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I have an array ($form) which retreives some information from $_POST:

$form = $_POST['game'];

Now I want to work with the values in this array, but I somehow fail.

For debugging I used these commands (in the exact same order, with no extra lines inbetween):

echo '#' . $form['System_ID'] . "#";

and as returned output I get:

    ['Title'] => Empire: Total War - Special Forces
    ['Genre_ID'] => 1
    ['Type'] => Spiel
    ['System_ID'] => 1

Any ideas where my System_ID went? It's there in print_r, but not in the next line for echo?!?

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3 Answers 3

up vote 7 down vote accepted

Alright, I found the solution myself (a.k.a. d'oh!)

I added another


for further analysis and this is what I got:

array(4) {
  string(34) "Empire: Total War - Special Forces"
  string(1) "1"
  string(5) "Spiel"
  string(1) "1"

Notice the single quote inside the double quote?

Looks as if you're not allowed to use the single quote in html forms or they will be included in the array key:

Wrong: <input type="text" name="game['Title']" />
Correct: <input type="text" name="game[Title]" />
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Ah, I wondered why your print_r output had quotes around the keys and mine didn't... :) –  Alnitak Apr 9 '09 at 10:57

print_r() doesn't put quotes around keys - for debugging i'd recommend ditching print_r altogether. var_export or var_dump are better.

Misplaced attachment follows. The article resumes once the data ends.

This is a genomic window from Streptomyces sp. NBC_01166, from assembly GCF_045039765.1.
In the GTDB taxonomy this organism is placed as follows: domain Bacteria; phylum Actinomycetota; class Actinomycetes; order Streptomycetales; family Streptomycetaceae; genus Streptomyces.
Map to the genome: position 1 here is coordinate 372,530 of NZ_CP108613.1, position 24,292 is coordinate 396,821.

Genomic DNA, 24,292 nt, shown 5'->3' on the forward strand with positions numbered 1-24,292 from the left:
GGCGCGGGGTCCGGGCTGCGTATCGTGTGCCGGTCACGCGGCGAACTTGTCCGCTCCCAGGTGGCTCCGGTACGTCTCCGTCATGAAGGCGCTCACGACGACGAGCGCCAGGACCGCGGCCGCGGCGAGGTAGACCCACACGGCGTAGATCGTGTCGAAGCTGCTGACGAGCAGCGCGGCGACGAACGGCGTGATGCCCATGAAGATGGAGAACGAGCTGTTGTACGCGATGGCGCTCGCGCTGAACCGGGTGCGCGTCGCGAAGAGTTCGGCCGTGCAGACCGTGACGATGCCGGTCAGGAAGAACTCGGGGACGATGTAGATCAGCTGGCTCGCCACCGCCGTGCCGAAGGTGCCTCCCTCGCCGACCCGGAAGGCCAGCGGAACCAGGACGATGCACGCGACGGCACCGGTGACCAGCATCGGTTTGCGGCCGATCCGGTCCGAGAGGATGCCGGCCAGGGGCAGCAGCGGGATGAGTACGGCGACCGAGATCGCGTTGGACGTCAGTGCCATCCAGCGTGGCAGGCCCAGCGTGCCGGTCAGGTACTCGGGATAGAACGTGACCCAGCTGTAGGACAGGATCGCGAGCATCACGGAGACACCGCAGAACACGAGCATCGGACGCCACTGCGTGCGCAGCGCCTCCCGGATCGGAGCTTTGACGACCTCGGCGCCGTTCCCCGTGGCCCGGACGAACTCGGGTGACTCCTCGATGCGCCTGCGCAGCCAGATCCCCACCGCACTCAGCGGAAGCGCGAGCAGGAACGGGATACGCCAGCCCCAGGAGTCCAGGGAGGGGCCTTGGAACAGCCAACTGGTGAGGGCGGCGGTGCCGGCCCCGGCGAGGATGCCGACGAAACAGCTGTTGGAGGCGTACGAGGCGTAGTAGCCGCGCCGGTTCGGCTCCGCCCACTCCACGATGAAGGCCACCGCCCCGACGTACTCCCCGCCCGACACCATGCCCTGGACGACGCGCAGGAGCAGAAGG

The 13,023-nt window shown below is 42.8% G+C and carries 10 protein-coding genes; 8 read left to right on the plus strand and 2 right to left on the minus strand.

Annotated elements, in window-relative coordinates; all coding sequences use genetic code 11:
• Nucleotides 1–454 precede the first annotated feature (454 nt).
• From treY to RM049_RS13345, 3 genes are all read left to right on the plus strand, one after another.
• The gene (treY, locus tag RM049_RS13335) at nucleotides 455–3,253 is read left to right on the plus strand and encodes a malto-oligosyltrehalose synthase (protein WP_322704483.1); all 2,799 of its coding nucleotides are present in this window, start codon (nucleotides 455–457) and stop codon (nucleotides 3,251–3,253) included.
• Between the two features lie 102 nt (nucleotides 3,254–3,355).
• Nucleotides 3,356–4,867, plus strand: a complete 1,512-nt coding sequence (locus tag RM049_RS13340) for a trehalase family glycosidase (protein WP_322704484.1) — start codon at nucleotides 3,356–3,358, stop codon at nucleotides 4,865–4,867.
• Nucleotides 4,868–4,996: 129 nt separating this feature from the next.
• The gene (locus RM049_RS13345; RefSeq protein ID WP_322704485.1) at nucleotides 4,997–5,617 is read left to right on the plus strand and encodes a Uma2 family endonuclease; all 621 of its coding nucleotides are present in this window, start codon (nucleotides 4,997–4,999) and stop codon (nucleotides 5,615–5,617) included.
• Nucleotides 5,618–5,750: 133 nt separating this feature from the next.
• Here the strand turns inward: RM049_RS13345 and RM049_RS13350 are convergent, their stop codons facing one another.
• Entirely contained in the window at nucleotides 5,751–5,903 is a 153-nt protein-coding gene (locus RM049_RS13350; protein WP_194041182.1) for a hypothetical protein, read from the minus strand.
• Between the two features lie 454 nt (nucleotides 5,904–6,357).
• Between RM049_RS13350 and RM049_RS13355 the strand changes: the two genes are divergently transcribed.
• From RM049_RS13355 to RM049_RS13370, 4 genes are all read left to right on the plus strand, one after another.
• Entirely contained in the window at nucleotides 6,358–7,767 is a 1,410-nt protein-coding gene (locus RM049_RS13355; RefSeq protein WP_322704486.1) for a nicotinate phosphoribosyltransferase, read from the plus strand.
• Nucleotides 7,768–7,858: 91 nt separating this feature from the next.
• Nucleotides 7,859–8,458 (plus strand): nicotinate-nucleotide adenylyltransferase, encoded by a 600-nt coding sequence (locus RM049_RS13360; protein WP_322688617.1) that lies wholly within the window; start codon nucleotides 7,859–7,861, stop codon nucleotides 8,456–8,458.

even better: use firephp. it sends the debug info via headers, so it doesn't mess up your output and thus is even usable with ajax. output is displayed nicely with firebug including syntax coloring for data structures.

and it's even easier to use: just fb($myvar);

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+1 for Firephp - I didn't know about that! –  Alnitak Apr 9 '09 at 10:59
Yapp, FirePHP is great. I'm just too lazy to include it most of the time. –  BlaM Apr 10 '09 at 12:05

It works for me:

  $form['System_ID'] = 1;
  echo '#' . $form['System_ID'] . '#';


% php foo.php
    [System_ID] => 1

PHP 5.2.6, on Fedora Core 10

EDIT - note that there's a hint to the real cause here. In my code the print_r output (correctly) shows the array keys without single quotes around them. The original poster's keys did have quotes around them in the print_r output, showing that somehow the actual key contained the quote marks.

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